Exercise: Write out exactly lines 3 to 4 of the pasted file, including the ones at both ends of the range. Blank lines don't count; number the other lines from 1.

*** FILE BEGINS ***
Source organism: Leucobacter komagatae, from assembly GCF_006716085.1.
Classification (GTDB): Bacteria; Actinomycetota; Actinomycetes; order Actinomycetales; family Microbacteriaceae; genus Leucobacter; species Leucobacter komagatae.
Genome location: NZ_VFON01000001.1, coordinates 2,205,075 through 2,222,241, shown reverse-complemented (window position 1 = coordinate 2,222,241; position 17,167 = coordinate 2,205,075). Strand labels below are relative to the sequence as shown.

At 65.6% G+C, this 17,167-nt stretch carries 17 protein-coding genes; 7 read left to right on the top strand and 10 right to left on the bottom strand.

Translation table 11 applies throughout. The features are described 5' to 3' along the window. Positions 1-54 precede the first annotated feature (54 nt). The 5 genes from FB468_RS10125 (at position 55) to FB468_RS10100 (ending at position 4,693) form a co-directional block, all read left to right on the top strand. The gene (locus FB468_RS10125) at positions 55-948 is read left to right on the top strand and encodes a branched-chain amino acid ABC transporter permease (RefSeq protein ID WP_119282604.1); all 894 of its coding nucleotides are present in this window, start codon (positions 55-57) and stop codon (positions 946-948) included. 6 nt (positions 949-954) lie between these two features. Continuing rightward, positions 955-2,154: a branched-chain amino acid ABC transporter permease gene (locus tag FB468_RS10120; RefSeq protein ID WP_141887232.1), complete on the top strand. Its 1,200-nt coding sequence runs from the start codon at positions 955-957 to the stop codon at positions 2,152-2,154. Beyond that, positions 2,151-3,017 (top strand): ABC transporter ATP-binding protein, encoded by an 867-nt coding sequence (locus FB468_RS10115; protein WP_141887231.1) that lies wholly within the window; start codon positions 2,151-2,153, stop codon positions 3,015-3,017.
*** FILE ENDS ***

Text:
Genome location: NZ_VFON01000001.1, coordinates 2,205,075 through 2,222,241, shown reverse-complemented (window position 1 = coordinate 2,222,241; position 17,167 = coordinate 2,205,075). Strand labels below are relative to the sequence as shown.

At 65.6% G+C, this 17,167-nt stretch carries 17 protein-coding genes; 7 read left to right on the top strand and 10 right to left on the bottom strand.